Who's To Blame?
Interesting story in today's Post from a poll of Virginia voters: The poll finds support among Northern Virginians for tax increases to improve the road and rail network. Also, people are angry with the state government for failing throughout 2006 to advance any measure that would improve traveling conditions.
Specifically, the poll found that 55 percent of the likely voters in Northern Virginia blamed the General Assembly for the ineffective special session last month, while 11 percent blamed Gov. Timothy M. Kaine.
If they'd called me for the poll, I'd have spread the blame out a bit more. I'd up the share of heat that the governor should take on this. While this is Kaine's first year in office, Virginia gives any governor only four years to make a difference on any issue, because of the one-term limit. Kaine told Northern Virginia voters he really cared about their troubles getting around the region, and they responded with their support. He has yet to deliver for those voters. Where's the beef, Tim?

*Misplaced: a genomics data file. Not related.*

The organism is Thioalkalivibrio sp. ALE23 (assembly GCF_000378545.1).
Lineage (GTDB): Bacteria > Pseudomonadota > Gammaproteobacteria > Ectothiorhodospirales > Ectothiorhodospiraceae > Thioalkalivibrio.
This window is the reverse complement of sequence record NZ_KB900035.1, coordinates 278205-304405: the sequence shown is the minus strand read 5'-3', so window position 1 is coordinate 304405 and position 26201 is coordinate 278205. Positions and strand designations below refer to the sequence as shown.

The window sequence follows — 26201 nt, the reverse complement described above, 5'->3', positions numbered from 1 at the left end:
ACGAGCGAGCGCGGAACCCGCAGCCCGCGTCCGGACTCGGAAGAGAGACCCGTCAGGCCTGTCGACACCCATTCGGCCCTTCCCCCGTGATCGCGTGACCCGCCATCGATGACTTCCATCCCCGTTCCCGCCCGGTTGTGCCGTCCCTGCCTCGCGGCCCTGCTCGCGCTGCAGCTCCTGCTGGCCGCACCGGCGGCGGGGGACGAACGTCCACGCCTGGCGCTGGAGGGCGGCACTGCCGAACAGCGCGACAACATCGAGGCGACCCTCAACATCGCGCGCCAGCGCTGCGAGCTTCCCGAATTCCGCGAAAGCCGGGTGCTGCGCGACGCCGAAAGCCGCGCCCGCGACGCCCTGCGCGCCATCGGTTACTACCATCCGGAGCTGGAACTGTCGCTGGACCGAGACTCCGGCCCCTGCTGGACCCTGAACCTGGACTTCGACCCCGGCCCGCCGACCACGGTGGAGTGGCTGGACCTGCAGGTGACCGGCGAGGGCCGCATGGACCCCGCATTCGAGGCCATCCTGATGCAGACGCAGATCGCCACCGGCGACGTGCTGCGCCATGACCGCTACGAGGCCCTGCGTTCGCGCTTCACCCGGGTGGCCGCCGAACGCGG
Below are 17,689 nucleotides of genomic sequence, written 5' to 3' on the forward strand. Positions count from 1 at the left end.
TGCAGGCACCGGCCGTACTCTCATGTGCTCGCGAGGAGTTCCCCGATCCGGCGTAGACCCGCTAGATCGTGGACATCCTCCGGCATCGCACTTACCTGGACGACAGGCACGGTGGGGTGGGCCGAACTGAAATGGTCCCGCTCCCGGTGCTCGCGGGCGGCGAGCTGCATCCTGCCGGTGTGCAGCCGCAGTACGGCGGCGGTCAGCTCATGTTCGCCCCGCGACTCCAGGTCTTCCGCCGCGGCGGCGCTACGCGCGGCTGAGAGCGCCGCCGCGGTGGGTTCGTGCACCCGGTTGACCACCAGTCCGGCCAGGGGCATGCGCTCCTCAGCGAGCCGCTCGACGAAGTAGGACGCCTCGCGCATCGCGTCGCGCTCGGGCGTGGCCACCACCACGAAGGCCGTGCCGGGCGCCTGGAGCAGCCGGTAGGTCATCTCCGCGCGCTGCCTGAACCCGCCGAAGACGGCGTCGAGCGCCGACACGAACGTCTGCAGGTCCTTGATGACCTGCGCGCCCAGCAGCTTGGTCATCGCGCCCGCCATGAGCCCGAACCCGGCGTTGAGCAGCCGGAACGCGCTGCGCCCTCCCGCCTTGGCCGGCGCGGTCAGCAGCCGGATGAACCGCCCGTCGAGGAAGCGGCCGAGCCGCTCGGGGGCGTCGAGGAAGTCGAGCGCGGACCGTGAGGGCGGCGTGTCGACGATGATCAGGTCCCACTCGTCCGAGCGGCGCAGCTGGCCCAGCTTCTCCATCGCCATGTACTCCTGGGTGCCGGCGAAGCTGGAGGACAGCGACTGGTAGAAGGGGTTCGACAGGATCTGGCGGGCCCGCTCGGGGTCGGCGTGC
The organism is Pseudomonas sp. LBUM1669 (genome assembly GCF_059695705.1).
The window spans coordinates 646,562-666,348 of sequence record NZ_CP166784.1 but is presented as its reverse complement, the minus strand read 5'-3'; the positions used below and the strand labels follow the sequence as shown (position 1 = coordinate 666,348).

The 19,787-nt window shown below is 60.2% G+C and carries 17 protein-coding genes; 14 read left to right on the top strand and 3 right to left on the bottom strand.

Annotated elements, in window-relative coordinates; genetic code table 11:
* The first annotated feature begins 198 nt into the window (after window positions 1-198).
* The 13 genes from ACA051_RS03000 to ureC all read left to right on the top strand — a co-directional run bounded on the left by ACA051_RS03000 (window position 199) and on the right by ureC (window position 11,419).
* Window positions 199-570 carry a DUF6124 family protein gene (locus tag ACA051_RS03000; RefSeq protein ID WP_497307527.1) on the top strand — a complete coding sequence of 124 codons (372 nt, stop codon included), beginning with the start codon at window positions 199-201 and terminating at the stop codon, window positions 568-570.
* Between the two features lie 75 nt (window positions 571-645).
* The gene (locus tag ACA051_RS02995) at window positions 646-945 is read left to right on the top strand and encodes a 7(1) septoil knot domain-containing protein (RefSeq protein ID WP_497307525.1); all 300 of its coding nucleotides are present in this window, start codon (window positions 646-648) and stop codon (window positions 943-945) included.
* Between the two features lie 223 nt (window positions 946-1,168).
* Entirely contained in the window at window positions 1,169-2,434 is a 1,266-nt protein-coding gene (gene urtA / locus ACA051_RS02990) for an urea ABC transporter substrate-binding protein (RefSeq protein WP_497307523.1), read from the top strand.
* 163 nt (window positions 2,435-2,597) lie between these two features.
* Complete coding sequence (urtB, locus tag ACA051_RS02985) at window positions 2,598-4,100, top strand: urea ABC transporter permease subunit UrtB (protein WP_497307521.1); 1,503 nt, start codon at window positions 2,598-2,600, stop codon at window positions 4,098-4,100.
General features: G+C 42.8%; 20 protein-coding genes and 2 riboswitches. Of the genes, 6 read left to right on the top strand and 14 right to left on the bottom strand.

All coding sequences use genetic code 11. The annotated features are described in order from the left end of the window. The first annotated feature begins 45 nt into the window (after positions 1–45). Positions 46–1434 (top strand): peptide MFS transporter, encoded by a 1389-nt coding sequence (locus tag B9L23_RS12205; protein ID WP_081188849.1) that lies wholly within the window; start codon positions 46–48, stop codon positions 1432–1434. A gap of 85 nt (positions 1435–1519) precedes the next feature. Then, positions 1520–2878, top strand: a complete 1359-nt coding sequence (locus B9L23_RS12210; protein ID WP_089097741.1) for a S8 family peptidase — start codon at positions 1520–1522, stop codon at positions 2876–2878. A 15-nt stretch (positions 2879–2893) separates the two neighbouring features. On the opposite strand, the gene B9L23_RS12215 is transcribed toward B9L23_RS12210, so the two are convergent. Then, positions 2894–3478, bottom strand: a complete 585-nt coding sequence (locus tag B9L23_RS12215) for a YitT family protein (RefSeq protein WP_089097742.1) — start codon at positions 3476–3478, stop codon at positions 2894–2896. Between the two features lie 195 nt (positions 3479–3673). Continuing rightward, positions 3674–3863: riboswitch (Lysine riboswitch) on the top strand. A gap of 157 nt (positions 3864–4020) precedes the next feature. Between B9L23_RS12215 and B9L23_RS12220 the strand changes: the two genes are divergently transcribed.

Meanwhile, the governmental, civic and business leadership of Northern Virginia has not used its considerable clout effectively in demanding results from Richmond. Those big fat surpluses that the legislative leaders are constantly pointing to are there because of the strong economies of Northern Virginia and Hampton Roads. Time to demand some payback.
Lastly, I don't sense a united front on this among travelers themselves. I've ask readers of this blog or the Dr. Gridlock column (email@example.com) for comments on whether there's a transportation crisis and if so, what should be done about it. Responses have been about evenly divided on whether the system is indeed broken. Also, the people who are concerned about the region's time-robbing commutes are as likely to blame other drivers for the trouble as they are to demand government action.
I agree that bad behavior by drivers -- jumping lanes, blocking intersections, tailgating -- cause a lot of our problems. And I believe that government, like any enterprise, is often guilty of wasting money. But Northern Virginia and the rest of the region do have severe traffic problems that are going to become even more evident over the next decade. And we're not going to be able to nice our way out of it. Not by being nicer to each other on the roads and not by being nice to government leaders in Richmond, Annapolis and Washington.
October 19, 2006; 9:19 AM ET
Categories: Transportation Politics
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